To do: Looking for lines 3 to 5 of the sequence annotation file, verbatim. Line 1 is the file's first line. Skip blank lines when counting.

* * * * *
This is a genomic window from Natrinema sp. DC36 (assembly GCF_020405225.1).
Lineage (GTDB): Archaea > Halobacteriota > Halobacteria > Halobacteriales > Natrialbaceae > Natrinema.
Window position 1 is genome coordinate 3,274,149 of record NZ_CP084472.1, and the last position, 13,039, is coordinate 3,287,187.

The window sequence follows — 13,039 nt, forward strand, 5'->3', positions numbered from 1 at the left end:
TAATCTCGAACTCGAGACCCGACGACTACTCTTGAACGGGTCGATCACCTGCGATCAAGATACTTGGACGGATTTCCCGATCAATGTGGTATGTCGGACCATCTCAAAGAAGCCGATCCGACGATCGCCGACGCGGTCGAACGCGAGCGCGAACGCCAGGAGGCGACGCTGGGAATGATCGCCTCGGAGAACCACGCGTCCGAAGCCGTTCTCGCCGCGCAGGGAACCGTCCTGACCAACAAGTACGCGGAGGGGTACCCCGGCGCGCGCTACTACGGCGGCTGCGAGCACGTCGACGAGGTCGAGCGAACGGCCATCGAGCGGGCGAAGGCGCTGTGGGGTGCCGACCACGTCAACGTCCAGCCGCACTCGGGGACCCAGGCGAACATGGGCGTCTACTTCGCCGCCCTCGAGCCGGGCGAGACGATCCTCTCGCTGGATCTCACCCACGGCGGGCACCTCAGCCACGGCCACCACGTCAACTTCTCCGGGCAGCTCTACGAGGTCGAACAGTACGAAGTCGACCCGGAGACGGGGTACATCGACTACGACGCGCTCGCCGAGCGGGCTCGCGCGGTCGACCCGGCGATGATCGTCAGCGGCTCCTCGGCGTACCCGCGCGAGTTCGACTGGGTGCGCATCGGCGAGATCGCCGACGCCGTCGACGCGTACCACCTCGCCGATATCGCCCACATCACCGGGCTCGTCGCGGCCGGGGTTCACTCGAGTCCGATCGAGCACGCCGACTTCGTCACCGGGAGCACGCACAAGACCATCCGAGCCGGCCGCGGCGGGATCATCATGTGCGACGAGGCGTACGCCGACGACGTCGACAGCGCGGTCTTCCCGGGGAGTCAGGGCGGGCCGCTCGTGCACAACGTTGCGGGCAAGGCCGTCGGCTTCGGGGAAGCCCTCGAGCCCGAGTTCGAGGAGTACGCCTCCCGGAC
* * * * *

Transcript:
Window position 1 is genome coordinate 3,274,149 of record NZ_CP084472.1, and the last position, 13,039, is coordinate 3,287,187.

The window sequence follows — 13,039 nt, forward strand, 5'->3', positions numbered from 1 at the left end:
TAATCTCGAACTCGAGACCCGACGACTACTCTTGAACGGGTCGATCACCTGCGATCAAGATACTTGGACGGATTTCCCGATCAATGTGGTATGTCGGACCATCTCAAAGAAGCCGATCCGACGATCGCCGACGCGGTCGAACGCGAGCGCGAACGCCAGGAGGCGACGCTGGGAATGATCGCCTCGGAGAACCACGCGTCCGAAGCCGTTCTCGCCGCGCAGGGAACCGTCCTGACCAACAAGTACGCGGAGGGGTACCCCGGCGCGCGCTACTACGGCGGCTGCGAGCACGTCGACGAGGTCGAGCGAACGGCCATCGAGCGGGCGAAGGCGCTGTGGGGTGCCGACCACGTCAACGTCCAGCCGCACTCGGGGACCCAGGCGAACATGGGCGTCTACTTCGCCGCCCTCGAGCCGGGCGAGACGATCCTCTCGCTGGATCTCACCCACGGCGGGCACCTCAGCCACGGCCACCACGTCAACTTCTCCGGGCAGCTCTACGAGGTCGAACAGTACGAAGTCGACCCGGAGACGGGGTACATCGACTACGACGCGCTCGCCGAGCGGGCTCGCGCGGTCGACCCGGCGATGATCGTCAGCGGCTCCTCGGCGTACCCGCGCGAGTTCGACTGGGTGCGCATCGGCGAGATCGCCGACGCCGTCGACGCGTACCACCTCGCCGATATCGCCCACATCACCGGGCTCGTCGCGGCCGGGGTTCACTCGAGTCCGATCGAGCACGCCGACTTCGTCACCGGGAGCACGCACAAGACCATCCGAGCCGGCCGCGGCGGGATCATCATGTGCGACGAGGCGTACGCCGACGACGTCGACAGCGCGGTCTTCCCGGGGAGTCAGGGCGGGCCGCTCGTGCACAACGTTGCGGGCAAGGCCGTCGGCTTCGGGGAAGCCCTCGAGCCCGAGTTCGAGGAGTACGCCTCCCGGAC